Wednesday, March 12, 2014

Knit One, Purl Two

Please welcome with me, guest blogger Terri Wangard.

Knit One, Purl Two

How’m I Doing, Mom?

Janette Oke’s debut series Love Come Softly prompted me to learn how to knit. The women in the stories were prolific knitters, which in their frontier day was necessary. Today we can buy sweaters, scarves, and mittens at any clothing store, but I felt deficient at not knowing this womanly skill.

            A craft catalog featured a set of darling knitted snowmen Christmas tree ornaments, and I ordered it. When it arrived, I told my mother either she could teach me to knit, or she’d be knitting them herself. She taught me how. For the past twenty-five years, those little snowmen have decorated my tree.

            As I write this on what would have been my mom’s 81st birthday, I remember a lot of her “womanly skills.” I’ll never forget her frustration at not being able to finish the second mitten of a new pair for me before I headed back to school after Christmas break. She’d broken her arm in a fall on ice and couldn’t knit wearing a cast.

She was not only a prolific knitter, she sewed much of my school wardrobe. She helped me learn to sew, too, and while the sewing machine and I never became good friends, I did succeed with simple patterns. After wrestling with the sewing machine and failing to complete a new top I wanted to wear for the first day of college, I headed off to freshman orientation in a blue mood. I returned home to find the top finished and ready to go.

These days I don’t do much sewing or knitting. Any sewing is mostly repair work, if Mom’s vintage Pfaff machine cooperates. It loves to snarl the bobbin thread. I haven’t knitted for so long, I’m not sure I still can. Mom’s not here to straighten out my messes. Even in the years before her death, dementia had robbed her memory of the fine points of knitting.

I wonder now. Did I ever thank her for teaching me?

Do you have knitting memories with your mom? 


  1. Terri, There is not a doubt in my mind that you thanked your mom many times over for her teaching you to knit. Can you imagine how proud she was when you knitted your snowmen?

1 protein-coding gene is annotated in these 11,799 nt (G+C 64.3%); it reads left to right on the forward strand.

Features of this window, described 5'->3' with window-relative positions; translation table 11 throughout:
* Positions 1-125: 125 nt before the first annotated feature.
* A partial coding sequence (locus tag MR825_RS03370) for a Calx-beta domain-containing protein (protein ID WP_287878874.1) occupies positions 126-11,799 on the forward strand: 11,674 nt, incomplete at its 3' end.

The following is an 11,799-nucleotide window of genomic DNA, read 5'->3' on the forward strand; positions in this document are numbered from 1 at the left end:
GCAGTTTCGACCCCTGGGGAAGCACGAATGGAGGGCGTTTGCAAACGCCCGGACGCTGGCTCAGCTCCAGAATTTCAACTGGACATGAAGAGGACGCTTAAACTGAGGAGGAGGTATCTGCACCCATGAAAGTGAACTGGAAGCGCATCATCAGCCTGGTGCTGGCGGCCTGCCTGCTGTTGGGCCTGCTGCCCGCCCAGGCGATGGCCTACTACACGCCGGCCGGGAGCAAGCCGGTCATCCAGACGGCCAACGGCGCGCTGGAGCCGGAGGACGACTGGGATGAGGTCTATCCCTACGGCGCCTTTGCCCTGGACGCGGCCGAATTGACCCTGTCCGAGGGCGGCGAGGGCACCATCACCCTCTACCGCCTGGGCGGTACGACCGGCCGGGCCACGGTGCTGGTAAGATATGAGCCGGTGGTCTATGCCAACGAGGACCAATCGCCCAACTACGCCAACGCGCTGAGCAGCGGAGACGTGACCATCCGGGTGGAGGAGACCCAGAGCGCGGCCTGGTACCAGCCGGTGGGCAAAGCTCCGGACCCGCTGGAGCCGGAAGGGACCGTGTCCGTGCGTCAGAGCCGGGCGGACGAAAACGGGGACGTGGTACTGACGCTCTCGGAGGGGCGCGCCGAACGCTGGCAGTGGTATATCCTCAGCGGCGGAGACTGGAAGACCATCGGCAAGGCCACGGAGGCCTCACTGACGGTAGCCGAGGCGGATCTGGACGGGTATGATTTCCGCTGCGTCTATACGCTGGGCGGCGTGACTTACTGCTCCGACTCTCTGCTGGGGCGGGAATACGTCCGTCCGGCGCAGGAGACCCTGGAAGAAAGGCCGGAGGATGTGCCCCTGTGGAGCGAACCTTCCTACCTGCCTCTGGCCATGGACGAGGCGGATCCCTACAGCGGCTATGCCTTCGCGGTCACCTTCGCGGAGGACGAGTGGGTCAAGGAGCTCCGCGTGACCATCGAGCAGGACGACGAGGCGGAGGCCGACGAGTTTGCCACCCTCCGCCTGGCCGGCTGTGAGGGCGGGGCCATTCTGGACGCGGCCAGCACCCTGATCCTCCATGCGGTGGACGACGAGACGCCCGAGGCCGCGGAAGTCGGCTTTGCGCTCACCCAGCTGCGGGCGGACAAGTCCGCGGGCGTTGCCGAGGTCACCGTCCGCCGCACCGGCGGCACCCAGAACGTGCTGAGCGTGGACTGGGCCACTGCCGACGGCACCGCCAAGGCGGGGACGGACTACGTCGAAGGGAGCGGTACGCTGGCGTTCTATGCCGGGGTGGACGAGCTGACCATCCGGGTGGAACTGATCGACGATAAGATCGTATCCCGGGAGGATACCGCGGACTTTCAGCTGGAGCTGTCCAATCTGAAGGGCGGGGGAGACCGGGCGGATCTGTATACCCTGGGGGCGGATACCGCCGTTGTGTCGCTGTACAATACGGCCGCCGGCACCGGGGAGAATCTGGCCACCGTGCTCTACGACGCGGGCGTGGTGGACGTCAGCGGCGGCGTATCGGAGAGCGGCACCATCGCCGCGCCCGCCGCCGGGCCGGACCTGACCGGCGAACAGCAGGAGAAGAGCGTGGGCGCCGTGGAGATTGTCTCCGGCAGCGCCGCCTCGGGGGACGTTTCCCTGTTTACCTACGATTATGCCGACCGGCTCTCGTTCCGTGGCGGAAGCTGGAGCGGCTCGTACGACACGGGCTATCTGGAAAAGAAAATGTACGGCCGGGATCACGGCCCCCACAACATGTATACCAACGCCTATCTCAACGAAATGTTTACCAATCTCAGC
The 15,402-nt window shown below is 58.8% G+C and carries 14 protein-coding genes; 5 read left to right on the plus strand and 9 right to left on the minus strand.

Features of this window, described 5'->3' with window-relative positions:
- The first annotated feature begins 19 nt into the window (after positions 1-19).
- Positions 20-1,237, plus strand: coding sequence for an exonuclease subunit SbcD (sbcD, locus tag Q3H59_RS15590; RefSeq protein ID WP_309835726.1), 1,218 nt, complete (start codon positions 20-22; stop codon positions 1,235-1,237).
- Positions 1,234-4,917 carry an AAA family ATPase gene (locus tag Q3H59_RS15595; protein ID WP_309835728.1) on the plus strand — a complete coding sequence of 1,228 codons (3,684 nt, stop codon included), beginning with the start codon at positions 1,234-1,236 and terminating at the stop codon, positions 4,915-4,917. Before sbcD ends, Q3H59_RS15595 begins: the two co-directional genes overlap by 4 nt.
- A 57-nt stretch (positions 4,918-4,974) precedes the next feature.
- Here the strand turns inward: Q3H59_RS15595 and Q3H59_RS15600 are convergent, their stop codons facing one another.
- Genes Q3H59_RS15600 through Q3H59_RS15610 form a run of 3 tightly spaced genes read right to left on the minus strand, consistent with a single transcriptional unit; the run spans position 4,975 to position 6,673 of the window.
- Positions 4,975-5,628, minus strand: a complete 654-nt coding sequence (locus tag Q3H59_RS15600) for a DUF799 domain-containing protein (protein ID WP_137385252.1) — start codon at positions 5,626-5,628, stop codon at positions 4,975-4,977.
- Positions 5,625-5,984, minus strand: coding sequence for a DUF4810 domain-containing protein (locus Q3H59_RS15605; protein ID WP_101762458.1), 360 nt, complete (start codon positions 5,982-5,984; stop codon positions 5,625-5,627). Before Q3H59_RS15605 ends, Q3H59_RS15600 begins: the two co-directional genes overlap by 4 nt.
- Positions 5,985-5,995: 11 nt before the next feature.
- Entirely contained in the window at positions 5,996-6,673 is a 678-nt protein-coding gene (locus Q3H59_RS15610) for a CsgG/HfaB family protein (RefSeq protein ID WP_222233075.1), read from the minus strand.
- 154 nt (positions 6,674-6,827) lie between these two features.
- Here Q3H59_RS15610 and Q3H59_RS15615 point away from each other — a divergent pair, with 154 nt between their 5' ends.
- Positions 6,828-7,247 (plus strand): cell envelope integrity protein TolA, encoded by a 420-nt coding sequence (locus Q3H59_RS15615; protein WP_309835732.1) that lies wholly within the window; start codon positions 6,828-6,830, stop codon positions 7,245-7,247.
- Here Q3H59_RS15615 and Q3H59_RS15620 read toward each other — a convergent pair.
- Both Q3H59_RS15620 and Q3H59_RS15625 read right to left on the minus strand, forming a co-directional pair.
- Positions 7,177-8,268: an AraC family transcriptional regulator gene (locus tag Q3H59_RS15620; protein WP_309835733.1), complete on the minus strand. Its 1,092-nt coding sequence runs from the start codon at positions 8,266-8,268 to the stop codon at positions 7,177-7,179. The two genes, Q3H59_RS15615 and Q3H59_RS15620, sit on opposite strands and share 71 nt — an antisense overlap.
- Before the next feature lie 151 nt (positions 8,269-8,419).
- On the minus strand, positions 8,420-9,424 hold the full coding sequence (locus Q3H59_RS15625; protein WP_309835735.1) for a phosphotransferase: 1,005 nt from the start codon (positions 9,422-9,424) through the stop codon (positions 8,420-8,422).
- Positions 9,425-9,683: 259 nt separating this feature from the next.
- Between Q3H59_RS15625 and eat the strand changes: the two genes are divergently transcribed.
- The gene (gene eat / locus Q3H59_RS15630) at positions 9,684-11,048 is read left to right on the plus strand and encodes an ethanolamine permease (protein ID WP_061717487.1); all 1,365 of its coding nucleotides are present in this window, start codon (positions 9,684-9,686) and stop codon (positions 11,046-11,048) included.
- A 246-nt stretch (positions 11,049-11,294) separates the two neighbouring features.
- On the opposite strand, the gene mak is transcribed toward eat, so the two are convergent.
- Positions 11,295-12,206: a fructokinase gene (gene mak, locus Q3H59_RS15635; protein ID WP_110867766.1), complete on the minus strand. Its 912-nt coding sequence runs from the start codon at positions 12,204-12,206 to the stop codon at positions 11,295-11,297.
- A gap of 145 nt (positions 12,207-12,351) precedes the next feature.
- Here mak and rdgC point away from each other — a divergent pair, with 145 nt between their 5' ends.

My mother and I don't have any knitting memories or sewing memories for that matter, but I am blessed to still have her with me and we have wonderful memories between the two of us and we are still making them day by day.

    Thank you for your beautiful post.

    mauback55 at gmail dot com

    1. Thank you Melanie. Those memories are precious, but also hurt at times, now that she's gone.

  2. I learned to knit in 6th grade 4-H and love it. Memories with my mom are of sewing. She had a temperamental Brother machine like your mom's. She would watch me as I sewed and tell me I was doing everything right but the machine wouldn't work right for me. She'd sit down and zip right through it. Later, she bought me a Viking and I loved it! When it was stolen from my apartment, I missed it more for the fact Mom bought it for me than for losing a good machine.
    No matter how old our moms are when we lose them, we always wonder if we thanked them enough. They are special ladies!

  3. While I'm a knitter, my mom wasn't. My memories include her trying to teach me, someone with 2 left feet, how to dance. She had rhythm...I don't. But we had fun. My mom was 93 when I lost her this year and Mary is right. I wonder if I thanked her enough.

  4. A wonderful post, Terri. Yesterday I actually received some crocheted ornaments from a lady who goes to my church. There's just something special about home-made items. You know the time and effort that goes into them, and that makes them priceless.

    I don't have knitting memories with my mom--she's not a knitter---but I do recall her trying to teach me how to crochet. She went so fast I couldn't see what she was doing. :) It was fun though. She's taught me many things and y'all make me more mindful to thank her while she's still with me.

  5. Thanks Crystal. Unfortunately, my mom didn't crochet, so she couldn't teach me that art. Learning from a book doesn't work for me; I have to see it done. I did take a class in tatting...